Skip to main content

November PAD Chapbook Challenge: Day 20

So today is when we try to complete an experiment in poetry collection writing. On Day 3, I asked you to write a refrain poem that would be a shorter version of the poem you would write on Day 20. Well, it's Day 20, so let's see if this works.

Of course, it has occured during this month that it would probably make more sense to write the longer poem first and then cut the refrain out of that, instead of building upon the refrain to make the longer one. Yeah, that's what would make more sense, but I guess that's why we experiment, right?

Anyway, here's a link to Day 3, so that you can easily find your effort from that day and see how I went about doing this. Feel free to take it in a completely different direction than I have.

http://www.writersdigest.com/poeticasides/November+PAD+Chapbook+Challenge+Day+3.aspx

Okay, here's my attempt for the day:

"I am the man standing outside your house"

who knows that you leave the door unlocked
every night with your curtains open to the naked night
hidden from the reflections of the lights. How you've grown
accustomed to having your power turned on at all times! I am the man
standing outside your house who knows you only have a landline, who knows
you always investigate the noises that come from the blackness, a slight
quiver in your voice asking, "Hello?" I am the man standing outside
your house who knows how to shut your power off, cut your line,
and turn the unlocked knob on your front door. I will not answer
when you call out, when you say, "This isn't funny." I know
that this is not. Still, I will come for you,
and when you scream out, no one
will come to your rescue,
because I am the man standing
outside your house who knows the others
will only hide. This is between me and you, and you
have no idea how long I've been standing outside your house,
how long I've been looking inside.

writersMarket_wd-ad_1000x300 (1)

Get Published With the Latest Market Books Editions

Get published and find more success with your writing by using the latest editions of the Market Books, including Writer's Market, Poet's Market, Guide to Literary Agents, and more!

Michigan Quarterly Review: Market Spotlight

Michigan Quarterly Review: Market Spotlight

For this week's market spotlight, we look at Michigan Quarterly Review, the flagship literary journal of the University of Michigan.

Desperate vs. Disparate (Grammar Rules)

Desperate vs. Disparate (Grammar Rules)

This post looks at the differences between desperate and disparate with Grammar Rules from the Writer's Digest editors, including a few examples of correct usages.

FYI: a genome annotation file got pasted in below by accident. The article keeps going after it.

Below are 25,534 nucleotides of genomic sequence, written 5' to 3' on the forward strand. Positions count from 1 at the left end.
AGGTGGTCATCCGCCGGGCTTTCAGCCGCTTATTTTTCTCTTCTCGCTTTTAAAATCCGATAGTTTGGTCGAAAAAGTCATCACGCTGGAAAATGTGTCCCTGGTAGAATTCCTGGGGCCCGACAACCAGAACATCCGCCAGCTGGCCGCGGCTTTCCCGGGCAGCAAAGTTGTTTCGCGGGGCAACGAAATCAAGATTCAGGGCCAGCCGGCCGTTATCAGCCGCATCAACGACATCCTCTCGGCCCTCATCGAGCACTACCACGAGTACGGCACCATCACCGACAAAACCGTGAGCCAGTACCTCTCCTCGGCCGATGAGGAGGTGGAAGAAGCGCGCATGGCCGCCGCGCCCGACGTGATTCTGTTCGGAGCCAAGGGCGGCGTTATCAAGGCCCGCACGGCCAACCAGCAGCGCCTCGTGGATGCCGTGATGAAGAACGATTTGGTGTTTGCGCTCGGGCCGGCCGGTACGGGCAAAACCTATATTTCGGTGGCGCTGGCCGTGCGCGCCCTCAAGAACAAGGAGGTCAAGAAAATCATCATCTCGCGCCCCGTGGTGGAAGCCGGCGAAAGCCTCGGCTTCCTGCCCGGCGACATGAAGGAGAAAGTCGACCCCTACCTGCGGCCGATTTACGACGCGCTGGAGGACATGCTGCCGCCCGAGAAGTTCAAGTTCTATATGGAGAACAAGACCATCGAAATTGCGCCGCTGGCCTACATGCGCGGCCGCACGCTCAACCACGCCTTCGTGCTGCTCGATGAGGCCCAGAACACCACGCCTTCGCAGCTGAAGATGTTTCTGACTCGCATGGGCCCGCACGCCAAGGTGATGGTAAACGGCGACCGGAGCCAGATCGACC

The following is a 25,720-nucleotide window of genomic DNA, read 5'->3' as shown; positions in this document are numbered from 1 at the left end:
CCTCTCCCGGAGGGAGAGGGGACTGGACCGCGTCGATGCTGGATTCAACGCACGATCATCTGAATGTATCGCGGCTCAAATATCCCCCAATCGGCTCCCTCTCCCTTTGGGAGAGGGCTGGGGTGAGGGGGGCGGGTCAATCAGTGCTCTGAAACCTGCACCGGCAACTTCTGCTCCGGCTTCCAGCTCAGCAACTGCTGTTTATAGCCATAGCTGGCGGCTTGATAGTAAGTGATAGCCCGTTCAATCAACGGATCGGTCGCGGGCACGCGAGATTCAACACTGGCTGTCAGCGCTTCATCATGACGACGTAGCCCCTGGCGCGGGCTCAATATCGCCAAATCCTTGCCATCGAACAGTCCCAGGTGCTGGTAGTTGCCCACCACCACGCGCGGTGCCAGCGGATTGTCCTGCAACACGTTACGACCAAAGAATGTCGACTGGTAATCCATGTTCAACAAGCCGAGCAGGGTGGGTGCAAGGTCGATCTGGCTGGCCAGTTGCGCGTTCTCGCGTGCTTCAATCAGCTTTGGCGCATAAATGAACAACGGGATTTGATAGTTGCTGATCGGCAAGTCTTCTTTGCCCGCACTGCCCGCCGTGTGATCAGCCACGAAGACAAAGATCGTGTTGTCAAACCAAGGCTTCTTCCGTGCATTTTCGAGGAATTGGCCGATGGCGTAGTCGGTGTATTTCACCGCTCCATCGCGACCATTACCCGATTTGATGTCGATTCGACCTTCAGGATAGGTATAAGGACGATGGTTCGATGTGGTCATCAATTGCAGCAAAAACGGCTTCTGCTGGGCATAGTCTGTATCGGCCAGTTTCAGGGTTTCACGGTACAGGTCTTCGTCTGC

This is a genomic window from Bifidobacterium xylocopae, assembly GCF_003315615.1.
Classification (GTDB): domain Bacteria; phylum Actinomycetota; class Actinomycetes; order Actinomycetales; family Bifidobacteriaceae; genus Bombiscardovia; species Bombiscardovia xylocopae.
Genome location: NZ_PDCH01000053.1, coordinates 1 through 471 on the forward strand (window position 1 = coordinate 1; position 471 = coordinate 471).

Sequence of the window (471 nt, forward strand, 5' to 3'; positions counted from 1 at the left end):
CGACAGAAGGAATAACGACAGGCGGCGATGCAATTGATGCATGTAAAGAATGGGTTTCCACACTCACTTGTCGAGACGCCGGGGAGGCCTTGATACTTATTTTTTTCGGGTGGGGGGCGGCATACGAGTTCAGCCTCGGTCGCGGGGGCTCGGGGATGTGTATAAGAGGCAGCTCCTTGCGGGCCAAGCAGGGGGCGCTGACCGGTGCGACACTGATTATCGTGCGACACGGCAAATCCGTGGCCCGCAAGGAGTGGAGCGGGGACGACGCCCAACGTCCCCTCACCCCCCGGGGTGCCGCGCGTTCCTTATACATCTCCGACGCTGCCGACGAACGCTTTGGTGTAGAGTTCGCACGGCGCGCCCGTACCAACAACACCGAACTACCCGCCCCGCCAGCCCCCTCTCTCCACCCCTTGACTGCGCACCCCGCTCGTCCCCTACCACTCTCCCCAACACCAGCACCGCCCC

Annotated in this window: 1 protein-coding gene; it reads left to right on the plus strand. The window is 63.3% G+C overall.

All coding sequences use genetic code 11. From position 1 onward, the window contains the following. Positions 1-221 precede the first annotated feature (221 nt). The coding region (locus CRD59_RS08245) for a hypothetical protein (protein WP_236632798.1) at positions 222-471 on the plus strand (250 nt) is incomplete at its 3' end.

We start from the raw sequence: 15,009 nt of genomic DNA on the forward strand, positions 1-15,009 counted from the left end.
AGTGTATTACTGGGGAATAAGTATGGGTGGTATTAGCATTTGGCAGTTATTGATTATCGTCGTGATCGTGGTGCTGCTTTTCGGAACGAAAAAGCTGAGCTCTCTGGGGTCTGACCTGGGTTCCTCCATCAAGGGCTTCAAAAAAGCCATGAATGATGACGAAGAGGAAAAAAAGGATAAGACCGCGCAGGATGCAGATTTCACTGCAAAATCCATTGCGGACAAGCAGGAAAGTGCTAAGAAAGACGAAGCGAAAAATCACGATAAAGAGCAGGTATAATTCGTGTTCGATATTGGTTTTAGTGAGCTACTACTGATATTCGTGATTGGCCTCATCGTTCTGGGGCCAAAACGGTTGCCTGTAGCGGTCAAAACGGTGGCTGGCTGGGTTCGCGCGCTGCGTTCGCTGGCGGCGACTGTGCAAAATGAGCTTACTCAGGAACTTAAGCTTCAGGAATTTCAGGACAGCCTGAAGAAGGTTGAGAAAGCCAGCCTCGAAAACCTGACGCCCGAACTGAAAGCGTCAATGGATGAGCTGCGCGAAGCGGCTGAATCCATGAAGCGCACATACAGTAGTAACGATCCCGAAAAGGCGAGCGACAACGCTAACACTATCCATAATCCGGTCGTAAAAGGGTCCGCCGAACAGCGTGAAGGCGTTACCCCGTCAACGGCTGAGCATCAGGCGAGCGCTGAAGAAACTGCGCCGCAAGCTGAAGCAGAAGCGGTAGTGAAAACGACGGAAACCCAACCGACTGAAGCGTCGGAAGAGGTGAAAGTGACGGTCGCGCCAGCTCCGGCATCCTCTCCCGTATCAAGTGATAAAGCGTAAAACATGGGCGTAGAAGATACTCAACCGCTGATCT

What Is Pastiche in Literature, and Why Is Sherlock Holmes Perfect for It?

What Is Pastiche in Literature, and Why Is Sherlock Holmes Perfect for It?

What has made Sherlock Holmes so adaptable and changeable throughout the character’s original inception? Author Timothy Miller explains.

How to Write Through Grief and Find Creativity

How to Write Through Grief and Find Creativity

When author Diana Giovinazzo found herself caught in the storm of grief, doing what she loved felt insurmountable. Here, she shares how she worked through her grief to find her creativity again.

writer's digest wd presents

WD Presents: Our Brand-New Digital Guide, 6 WDU Courses, and More!

This week, we’re excited to announce our new “Get Published in 2022” digital guide, six new WDU courses, and more!

5 Tips for Keeping Your Writing Rolling

5 Tips for Keeping Your Writing Rolling

The occasional bump in the writing process is normal, but it can be difficult to work through. Here, author Genevieve Essig shares five ways to keep your writing rolling.

From Script

How to Write from a Place of Truth and Desire and Bending the Rules in Screenwriting (From Script)

In this week’s round up brought to us by Script magazine, exclusive interviews with screenwriter Steven Knight (Spencer), Mike Mills (C'mon C'mon), and David Mitchell (Matrix Resurrection). Plus, how to utilize your vulnerability in your writing and different perspectives on screenwriting structure.

Writing Mistakes Writers Make: Forgetting To Read

Writing Mistakes Writers Make: Forgetting To Read

The Writer's Digest team has witnessed many writing mistakes over the years, so this series helps identify them for other writers (along with correction strategies). This week's mistake is forgetting to read.